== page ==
WASHINGTON, D.C. — The number of executions in the United States dropped 12 percent in 2010, and the number of people sentenced to die is nearing historic lows, a report from an anti-capital punishment group says.
The Death Penalty Information Center attributed the reductions to changing attitudes toward capital punishment, but acknowledged there have also been problems with the availability of chemicals used in lethal injections.
“Whether it’s concerns about the high costs of the death penalty at a time when budgets are being slashed, the risks of executing the innocent, unfairness, or other reasons, the nation continued to move away from the death penalty in 2010,” said Richard Dieter, the center’s executive director and author of the report.
The group counted 46 executions in Texas, Ohio, Alabama, Virginia, Oklahoma, Mississippi, Georgia, Florida, Louisiana, Arizona, Utah and Washington in 2010. That’s fewer than in 2009, when there were 52 executions in 16 states.
Tennessee, South Carolina, Indiana and Missouri did not execute anyone in 2010, but did so in 2009.
The center’s 2010 numbers are through December 20. The Justice Department’s Bureau of Justice Statistics has similar figures, counting 45 executions between January and November 30, 2010. Thirty-five states have the death penalty.
Texas executed the largest number of people by far in 2010, but also showed the biggest drop in inmates put to death. There were 17 executions this year in Texas, compared with 24 in 2009. The 2010 total is the state’s lowest since 2001.
The group’s report attributed the Texas drop to “the state’s adoption of a sentence of life without parole in 2005, changes in the district attorneys in prominent jurisdictions such as Houston and Dallas, and the ongoing residue of past mistakes.”
There have been 12 exonerations of death row inmates in Texas since 1978. Dieter testified at a Texas judge’s hearing on the constitutionality of the death penalty earlier this month.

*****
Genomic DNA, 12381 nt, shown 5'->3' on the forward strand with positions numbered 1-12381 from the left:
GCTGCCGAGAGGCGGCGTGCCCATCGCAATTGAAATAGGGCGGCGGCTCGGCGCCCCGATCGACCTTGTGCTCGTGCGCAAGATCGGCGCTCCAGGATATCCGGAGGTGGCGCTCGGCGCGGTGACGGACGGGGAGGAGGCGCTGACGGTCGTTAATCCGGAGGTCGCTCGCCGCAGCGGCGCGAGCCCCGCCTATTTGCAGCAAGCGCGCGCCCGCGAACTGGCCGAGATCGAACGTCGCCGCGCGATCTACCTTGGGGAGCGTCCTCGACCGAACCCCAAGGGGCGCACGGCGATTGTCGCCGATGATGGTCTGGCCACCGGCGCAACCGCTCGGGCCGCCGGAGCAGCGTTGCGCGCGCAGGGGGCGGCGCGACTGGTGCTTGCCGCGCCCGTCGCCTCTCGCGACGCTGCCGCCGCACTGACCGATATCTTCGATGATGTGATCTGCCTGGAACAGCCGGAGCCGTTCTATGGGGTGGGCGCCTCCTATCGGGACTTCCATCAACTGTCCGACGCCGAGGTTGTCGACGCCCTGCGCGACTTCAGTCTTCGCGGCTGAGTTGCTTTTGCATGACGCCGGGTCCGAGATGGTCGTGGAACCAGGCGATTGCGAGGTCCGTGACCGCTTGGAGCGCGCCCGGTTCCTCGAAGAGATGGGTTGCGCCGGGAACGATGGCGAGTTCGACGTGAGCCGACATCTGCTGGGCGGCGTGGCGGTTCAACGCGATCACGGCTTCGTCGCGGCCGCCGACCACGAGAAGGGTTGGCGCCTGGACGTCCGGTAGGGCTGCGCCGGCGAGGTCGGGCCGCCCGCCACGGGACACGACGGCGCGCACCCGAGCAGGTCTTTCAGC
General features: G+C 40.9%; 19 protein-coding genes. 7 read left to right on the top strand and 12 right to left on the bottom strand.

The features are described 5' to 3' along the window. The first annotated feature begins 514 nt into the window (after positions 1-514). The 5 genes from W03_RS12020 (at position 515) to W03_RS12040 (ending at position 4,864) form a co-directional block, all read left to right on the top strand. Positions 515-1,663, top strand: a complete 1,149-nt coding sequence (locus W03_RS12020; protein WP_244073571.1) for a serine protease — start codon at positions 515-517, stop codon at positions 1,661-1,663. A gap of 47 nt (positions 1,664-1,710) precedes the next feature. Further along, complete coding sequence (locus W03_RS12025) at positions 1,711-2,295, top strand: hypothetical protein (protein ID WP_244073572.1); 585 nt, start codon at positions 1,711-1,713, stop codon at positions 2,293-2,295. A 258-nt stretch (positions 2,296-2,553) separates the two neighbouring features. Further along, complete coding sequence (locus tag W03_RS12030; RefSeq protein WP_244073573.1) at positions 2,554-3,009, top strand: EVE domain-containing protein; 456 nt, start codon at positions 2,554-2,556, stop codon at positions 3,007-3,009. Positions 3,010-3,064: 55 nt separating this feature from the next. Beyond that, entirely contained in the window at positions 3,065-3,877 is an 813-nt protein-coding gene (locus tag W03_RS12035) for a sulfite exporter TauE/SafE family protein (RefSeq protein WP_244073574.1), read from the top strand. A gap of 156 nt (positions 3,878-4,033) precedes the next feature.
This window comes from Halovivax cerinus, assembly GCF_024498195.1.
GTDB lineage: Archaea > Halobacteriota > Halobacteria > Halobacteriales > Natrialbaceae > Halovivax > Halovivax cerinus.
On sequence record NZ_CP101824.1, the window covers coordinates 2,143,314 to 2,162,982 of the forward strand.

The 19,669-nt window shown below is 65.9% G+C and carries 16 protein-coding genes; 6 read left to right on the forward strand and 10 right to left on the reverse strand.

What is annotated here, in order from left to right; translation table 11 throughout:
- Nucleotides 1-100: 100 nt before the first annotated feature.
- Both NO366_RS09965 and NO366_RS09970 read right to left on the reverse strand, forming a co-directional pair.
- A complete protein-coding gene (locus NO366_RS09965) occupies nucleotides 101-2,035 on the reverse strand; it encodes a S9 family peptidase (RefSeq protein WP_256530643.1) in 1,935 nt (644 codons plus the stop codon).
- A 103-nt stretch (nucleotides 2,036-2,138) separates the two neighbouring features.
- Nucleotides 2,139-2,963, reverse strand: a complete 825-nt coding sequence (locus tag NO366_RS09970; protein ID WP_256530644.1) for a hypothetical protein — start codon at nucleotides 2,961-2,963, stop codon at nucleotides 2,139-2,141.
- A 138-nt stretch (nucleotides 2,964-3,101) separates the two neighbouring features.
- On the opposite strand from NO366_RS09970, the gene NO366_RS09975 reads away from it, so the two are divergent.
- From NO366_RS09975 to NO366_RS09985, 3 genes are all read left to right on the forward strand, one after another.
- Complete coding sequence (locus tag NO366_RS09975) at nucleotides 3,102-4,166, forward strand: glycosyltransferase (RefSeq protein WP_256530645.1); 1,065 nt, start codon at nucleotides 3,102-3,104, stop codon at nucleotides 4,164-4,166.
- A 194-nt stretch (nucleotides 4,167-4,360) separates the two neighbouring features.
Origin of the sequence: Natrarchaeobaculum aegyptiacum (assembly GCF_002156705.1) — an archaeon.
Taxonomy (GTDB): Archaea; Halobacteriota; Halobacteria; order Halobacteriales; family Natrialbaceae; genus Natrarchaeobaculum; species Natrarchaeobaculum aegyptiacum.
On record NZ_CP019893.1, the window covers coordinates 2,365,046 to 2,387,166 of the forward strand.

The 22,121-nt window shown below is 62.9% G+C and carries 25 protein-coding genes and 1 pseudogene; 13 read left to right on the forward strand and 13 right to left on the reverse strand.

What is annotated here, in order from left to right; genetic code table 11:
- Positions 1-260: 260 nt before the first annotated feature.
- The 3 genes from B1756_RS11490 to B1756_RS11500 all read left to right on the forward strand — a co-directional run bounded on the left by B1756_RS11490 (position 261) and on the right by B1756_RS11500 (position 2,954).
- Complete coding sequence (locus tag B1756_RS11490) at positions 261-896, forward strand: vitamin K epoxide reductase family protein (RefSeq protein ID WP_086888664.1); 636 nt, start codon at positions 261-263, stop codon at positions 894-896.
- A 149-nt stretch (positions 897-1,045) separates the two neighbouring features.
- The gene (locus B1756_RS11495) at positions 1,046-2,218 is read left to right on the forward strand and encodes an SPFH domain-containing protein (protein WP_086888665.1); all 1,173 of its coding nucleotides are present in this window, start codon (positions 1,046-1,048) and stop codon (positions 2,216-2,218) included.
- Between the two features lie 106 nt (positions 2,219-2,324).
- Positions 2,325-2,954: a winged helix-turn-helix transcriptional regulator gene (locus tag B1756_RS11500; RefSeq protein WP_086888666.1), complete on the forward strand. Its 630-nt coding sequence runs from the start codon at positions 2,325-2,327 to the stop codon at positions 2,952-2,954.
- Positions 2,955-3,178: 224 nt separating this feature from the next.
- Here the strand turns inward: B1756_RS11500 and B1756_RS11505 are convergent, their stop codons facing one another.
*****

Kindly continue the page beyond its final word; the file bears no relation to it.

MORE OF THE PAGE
Nationwide, the drop may be due in part to a reduction in the availability of the chemicals used to kill inmates by lethal injection, the report said.
“Over 40 execution dates were stayed, many because of continuing problems with the process of lethal injections,” the report said. “A nationwide shortage of one of the drugs used in all death penalty states required executions to be postponed or canceled in Arkansas, California, Oklahoma, Tennessee and Kentucky.”
Scott Burns, executive director of the National Association of District Attorneys, offered an alternative theory, saying appeals add so much time between sentence and execution that some families are asking prosecutors to accept life in prison without the possibility of parole just to have some closure on their loved ones’ cases.
“Sometimes that is more palpable to them,” said Burns, whose group does not track the number of executions.
Death penalty supporters also say there are fewer people eligible for the penalty. The Supreme Court has prohibited the execution of mentally disabled offenders and those who were younger than 18 when they committed their crimes.
Prosecutors said lengthy sentences for violent criminals and programs to lower recidivism have contributed to the decline in death sentences.
“Hopefully, the criminal justice system is working,” Burns said.
The Death Penalty Information Center also estimated that there would be 114 new inmates added to Death Row by the end of the year. That’s near last year’s total of 112, which was the fewest number of new death sentences since the penalty was reinstated in 1976.
There were 3,261 inmates on death row on January 1, 2010, compared to 3,297 at the same time in 2009.
California had the largest number of inmates on death row at 697. That state has not executed anyone in five years.